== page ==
Inside Egypt’s sectarian violence

Inside Egypt’s sectarian violence

ALEXANDRIA: In recent weeks, Egypt has witnessed an increase in sectarian violence between Muslims and the Christian minority. As usual, these attacks took place in Upper Egypt. This time, it was reported that a young Christian man allegedly distributed a CD “containing images that distort the reputation of a Muslim girl.” The Christian man’s father was killed in retaliation.

Since Egypt became an Arab and Islamic country in the 7th century, Muslims and Christians have lived alongside each other in peace, except for the occasional sectarian violent outburst. It has never erupted into full blown violence that has been witnessed in Iraq between the Sunnis and Shiites. However, Egypt’s largely peaceful society has not been free from conflict.

The coastal city of Alexandria is associated in everyone’s minds with the Mediterranean, crowded beaches and rainy winters. It was inconceivable that Alexandria could witness any of the violence of the kind that occurs in Upper Egypt and this is exactly what happened three years ago.

The Muharram Bey area is home to several churches. In the week leading up to Easter 2006, a knife wielding Muslim man killed 78-year-old Nushi Girgis in an area church. Then the situation went from bad to worse when Girgis’ funeral procession turned into a demonstration for Coptic unity and prompted angry Muslims to throw rocks at the procession. In the three days of violence, gangs from both sides burnt cars and shops. They fought with Molotov cocktails and rocks, leading the police to fire live rounds in the air and tear gas at the crowds. A Muslim was killed and at least 55 were seriously injured before the fighting calmed down.

For a time after the attacks, security was very tight. One resident remembers “a police truck parked in front of every mosque during the Friday prayers.” Fortunately, such violence has not been repeated since and the city has resumed its peaceful demeanor.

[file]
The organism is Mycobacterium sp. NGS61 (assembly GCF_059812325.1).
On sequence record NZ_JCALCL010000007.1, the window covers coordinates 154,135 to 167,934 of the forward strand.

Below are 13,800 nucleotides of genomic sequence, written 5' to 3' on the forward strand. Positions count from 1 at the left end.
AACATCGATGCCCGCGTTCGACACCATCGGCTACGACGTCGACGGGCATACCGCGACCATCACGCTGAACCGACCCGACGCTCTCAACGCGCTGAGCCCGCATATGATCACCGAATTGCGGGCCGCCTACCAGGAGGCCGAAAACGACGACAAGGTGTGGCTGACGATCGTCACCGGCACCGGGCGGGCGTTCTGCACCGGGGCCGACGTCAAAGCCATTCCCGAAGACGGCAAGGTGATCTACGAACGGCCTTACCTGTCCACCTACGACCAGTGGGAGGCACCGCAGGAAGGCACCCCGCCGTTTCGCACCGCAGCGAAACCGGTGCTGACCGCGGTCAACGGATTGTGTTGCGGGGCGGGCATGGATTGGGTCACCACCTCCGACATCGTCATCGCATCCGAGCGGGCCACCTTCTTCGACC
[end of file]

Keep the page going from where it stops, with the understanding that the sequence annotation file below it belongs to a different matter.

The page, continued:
Three Christian students living in Alexandria spoke about their ideas on the tensions between both sides and the future for Egypt’s minority. They asked for their names to be withheld due to the sensitive nature of the topic. One student said that “it depends on where in Egypt we are talking about. The tension is most manifested in the south. Whereas here in Alexandria, it is not felt so much.”

He does not attribute this to geographical location but to “the prevalence of ignorance, poverty and illiteracy in southern Egypt. When a Muslim is uneducated, it is very easy for someone to get him angry and incite him to commit violence against a Christian. At the same time, when a Christian cannot even read and write and has not read the Bible, he doesn’t know the basic teachings of Christianity. So he can also be encouraged to retaliate with violence against a Muslim. Ignorance and poverty are the enemies of progress.”

His colleague concurs, though he believes “that extremism is also present in the higher classes and educated elite, but they try not to show it because they feel is it beneath them or socially inappropriate. However, it still exists and is also manifested sometimes but not in the same violent forms of the poor.”

The students argue that “currently the tensions are not exacerbated to the extent of full blown conflict because the security forces always step in promptly to stem the violence. If the security forces sat back and did not intervene, it would get uglier.”

One of the friends further elaborates on this point. He points out that “one of the reasons that it has not erupted into outright conflict is that we are outnumbered. There are about 70 million Muslims and only 10 million Christians. If the proportions of Muslims and Christians were like Lebanon, it would definitely get violent.”